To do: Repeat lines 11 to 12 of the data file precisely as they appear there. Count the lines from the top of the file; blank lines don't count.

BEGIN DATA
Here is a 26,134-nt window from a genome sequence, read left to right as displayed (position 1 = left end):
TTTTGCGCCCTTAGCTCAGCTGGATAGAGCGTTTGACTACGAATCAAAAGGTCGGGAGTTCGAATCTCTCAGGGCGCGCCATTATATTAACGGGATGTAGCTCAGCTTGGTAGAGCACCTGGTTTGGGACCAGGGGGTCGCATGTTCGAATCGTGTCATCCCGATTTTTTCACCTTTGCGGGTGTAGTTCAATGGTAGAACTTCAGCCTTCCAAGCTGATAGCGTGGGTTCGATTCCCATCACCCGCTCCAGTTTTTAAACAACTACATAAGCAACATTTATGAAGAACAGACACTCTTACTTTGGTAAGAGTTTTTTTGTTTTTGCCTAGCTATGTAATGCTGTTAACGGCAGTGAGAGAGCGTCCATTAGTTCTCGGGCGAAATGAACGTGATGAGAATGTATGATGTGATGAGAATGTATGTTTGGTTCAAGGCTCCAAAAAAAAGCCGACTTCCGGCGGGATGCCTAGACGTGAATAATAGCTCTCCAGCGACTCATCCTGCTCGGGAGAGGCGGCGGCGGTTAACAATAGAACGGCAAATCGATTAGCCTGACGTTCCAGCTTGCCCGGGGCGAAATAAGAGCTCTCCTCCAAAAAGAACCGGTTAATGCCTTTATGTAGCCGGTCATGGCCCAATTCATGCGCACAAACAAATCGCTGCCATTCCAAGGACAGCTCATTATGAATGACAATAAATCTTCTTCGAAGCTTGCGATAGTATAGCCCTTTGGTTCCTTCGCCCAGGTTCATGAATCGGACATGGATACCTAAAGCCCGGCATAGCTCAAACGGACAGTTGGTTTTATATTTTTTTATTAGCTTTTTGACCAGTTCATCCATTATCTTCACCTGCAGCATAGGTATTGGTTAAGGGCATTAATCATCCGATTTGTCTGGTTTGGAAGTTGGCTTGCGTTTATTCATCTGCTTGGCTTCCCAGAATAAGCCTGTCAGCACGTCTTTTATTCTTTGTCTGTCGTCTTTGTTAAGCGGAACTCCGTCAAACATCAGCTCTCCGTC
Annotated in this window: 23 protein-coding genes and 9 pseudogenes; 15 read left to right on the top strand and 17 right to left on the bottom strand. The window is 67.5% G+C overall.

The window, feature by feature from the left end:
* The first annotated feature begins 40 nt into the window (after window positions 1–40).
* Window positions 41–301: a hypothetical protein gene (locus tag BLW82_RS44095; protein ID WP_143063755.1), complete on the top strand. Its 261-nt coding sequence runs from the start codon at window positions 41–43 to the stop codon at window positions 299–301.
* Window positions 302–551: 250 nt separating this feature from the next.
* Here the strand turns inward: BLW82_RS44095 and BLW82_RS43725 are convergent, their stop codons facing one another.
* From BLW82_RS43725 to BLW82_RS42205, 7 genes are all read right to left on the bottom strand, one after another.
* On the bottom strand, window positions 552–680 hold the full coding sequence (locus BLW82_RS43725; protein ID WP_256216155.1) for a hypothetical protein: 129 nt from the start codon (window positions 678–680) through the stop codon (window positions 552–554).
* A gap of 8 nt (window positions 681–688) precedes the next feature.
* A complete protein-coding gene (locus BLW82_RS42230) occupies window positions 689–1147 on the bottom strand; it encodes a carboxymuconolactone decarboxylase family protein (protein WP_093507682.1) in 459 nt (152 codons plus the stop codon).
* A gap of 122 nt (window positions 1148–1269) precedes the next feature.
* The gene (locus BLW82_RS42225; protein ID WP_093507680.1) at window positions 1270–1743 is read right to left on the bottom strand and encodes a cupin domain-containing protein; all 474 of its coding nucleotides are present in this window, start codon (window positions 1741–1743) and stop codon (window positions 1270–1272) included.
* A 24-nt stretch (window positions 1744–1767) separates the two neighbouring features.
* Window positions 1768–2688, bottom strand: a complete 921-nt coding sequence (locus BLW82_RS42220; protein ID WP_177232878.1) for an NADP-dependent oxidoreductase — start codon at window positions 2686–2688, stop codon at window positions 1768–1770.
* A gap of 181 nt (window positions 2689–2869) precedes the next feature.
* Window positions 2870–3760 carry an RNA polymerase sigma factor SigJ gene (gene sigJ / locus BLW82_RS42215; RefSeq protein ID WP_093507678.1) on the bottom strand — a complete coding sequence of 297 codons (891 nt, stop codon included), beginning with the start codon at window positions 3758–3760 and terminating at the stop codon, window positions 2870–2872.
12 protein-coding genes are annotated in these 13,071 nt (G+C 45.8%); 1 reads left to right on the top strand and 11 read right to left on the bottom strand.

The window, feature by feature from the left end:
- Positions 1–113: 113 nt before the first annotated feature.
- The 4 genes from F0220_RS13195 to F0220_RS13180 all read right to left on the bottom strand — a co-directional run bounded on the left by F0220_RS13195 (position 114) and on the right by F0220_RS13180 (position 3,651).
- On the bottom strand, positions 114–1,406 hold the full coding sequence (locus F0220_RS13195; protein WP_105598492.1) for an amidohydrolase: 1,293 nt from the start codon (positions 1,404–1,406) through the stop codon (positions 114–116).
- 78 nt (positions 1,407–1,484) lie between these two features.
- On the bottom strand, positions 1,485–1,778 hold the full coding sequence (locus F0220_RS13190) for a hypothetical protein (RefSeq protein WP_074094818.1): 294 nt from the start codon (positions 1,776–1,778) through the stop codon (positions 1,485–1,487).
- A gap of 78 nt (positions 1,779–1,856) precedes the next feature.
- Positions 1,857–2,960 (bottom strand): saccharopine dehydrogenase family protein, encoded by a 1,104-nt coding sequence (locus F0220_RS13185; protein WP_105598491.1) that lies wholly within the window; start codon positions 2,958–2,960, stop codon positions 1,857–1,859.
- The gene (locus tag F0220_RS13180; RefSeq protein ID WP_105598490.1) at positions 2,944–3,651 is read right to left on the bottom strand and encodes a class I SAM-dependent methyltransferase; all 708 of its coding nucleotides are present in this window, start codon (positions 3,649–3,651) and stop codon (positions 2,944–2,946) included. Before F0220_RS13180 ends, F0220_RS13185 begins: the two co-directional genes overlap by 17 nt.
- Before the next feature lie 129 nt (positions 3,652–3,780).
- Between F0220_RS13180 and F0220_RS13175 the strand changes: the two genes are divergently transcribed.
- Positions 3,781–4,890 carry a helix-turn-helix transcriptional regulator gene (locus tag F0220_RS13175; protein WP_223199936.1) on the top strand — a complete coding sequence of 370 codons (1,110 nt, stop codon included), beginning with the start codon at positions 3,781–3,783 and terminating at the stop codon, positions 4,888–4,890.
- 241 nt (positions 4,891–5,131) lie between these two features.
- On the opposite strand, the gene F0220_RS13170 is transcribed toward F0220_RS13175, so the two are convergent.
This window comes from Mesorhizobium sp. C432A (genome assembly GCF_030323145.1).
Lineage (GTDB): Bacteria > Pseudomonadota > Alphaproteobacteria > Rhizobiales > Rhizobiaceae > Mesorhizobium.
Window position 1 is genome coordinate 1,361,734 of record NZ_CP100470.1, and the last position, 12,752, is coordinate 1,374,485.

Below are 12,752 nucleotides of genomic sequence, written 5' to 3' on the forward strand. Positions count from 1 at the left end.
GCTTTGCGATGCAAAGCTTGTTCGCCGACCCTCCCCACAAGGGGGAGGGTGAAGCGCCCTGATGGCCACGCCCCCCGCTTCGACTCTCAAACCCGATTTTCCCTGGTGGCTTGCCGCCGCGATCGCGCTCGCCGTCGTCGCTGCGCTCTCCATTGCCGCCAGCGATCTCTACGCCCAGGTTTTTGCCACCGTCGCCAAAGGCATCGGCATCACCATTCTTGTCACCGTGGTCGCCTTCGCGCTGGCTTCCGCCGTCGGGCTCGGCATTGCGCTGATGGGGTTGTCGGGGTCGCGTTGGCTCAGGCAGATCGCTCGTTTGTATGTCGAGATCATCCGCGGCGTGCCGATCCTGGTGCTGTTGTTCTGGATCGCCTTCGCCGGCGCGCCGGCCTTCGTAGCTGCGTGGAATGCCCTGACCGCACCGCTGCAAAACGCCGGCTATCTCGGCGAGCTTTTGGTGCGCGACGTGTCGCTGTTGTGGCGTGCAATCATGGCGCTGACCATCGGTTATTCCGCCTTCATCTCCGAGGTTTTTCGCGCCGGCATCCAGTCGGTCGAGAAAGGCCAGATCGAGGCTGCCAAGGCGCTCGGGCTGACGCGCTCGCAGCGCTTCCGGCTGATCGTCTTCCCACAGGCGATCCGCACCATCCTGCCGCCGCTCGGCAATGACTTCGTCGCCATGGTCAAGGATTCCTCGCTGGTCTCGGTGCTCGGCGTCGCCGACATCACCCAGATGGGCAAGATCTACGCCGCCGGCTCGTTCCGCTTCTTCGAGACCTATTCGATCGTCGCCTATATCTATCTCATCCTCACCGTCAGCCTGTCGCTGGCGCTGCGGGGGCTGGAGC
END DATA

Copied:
* A gap of 8 nt (window positions 681–688) precedes the next feature.
* A complete protein-coding gene (locus BLW82_RS42230) occupies window positions 689–1147 on the bottom strand; it encodes a carboxymuconolactone decarboxylase family protein (protein WP_093507682.1) in 459 nt (152 codons plus the stop codon).